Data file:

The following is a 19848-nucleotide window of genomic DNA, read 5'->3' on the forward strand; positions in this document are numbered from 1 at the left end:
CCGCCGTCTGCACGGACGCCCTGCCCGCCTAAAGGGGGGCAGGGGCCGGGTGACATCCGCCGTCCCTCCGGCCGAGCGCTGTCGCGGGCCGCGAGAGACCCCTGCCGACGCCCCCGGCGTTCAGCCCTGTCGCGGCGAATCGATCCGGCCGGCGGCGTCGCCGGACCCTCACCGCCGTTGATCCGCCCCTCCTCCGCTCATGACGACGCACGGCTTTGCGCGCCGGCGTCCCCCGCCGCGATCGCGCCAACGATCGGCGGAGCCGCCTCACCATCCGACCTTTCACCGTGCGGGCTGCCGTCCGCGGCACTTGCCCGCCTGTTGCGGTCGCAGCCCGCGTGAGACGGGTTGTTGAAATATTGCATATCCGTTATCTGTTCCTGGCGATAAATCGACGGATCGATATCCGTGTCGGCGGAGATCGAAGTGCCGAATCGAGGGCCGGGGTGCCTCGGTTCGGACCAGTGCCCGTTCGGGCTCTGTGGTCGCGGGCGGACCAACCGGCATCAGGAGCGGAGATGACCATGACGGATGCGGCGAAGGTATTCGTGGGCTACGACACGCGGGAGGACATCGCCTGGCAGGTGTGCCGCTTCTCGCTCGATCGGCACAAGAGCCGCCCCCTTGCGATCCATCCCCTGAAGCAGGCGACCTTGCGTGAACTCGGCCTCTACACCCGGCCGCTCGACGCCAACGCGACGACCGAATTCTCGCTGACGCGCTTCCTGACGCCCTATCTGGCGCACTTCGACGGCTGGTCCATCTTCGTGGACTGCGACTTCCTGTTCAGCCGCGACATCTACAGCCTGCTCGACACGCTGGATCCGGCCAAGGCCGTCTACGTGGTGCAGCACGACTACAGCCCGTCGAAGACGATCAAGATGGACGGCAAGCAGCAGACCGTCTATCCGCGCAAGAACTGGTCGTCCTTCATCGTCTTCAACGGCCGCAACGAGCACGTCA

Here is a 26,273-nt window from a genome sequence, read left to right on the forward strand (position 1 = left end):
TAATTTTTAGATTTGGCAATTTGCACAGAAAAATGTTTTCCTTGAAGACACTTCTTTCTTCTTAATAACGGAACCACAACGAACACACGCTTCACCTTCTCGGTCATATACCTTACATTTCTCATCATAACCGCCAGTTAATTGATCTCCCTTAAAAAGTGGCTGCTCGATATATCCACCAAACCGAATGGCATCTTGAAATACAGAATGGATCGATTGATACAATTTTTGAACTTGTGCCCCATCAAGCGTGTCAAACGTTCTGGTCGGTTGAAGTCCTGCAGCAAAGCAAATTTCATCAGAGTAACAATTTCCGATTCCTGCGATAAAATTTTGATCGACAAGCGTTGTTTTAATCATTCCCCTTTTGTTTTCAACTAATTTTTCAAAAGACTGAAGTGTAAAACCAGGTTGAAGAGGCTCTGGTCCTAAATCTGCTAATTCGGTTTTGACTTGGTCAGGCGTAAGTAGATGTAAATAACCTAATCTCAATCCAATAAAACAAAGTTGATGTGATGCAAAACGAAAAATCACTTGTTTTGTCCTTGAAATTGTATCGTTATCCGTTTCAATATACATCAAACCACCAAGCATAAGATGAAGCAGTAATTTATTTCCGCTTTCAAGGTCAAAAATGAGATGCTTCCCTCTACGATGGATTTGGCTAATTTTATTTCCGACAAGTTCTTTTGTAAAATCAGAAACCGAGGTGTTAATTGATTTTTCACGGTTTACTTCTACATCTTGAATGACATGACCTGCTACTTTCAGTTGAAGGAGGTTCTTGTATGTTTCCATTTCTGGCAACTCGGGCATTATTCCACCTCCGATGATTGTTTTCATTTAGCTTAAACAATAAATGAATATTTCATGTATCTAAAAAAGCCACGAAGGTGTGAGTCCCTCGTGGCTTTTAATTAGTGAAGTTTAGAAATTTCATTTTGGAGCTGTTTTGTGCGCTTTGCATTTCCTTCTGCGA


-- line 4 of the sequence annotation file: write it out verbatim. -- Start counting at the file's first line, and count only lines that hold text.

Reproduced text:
TAATTTTTAGATTTGGCAATTTGCACAGAAAAATGTTTTCCTTGAAGACACTTCTTTCTTCTTAATAACGGAACCACAACGAACACACGCTTCACCTTCTCGGTCATATACCTTACATTTCTCATCATAACCGCCAGTTAATTGATCTCCCTTAAAAAGTGGCTGCTCGATATATCCACCAAACCGAATGGCATCTTGAAATACAGAATGGATCGATTGATACAATTTTTGAACTTGTGCCCCATCAAGCGTGTCAAACGTTCTGGTCGGTTGAAGTCCTGCAGCAAAGCAAATTTCATCAGAGTAACAATTTCCGATTCCTGCGATAAAATTTTGATCGACAAGCGTTGTTTTAATCATTCCCCTTTTGTTTTCAACTAATTTTTCAAAAGACTGAAGTGTAAAACCAGGTTGAAGAGGCTCTGGTCCTAAATCTGCTAATTCGGTTTTGACTTGGTCAGGCGTAAGTAGATGTAAATAACCTAATCTCAATCCAATAAAACAAAGTTGATGTGATGCAAAACGAAAAATCACTTGTTTTGTCCTTGAAATTGTATCGTTATCCGTTTCAATATACATCAAACCACCAAGCATAAGATGAAGCAGTAATTTATTTCCGCTTTCAAGGTCAAAAATGAGATGCTTCCCTCTACGATGGATTTGGCTAATTTTATTTCCGACAAGTTCTTTTGTAAAATCAGAAACCGAGGTGTTAATTGATTTTTCACGGTTTACTTCTACATCTTGAATGACATGACCTGCTACTTTCAGTTGAAGGAGGTTCTTGTATGTTTCCATTTCTGGCAACTCGGGCATTATTCCACCTCCGATGATTGTTTTCATTTAGCTTAAACAATAAATGAATATTTCATGTATCTAAAAAAGCCACGAAGGTGTGAGTCCCTCGTGGCTTTTAATTAGTGAAGTTTAGAAATTTCATTTTGGAGCTGTTTTGTGCGCTTTGCATTTCCTTCTGCGA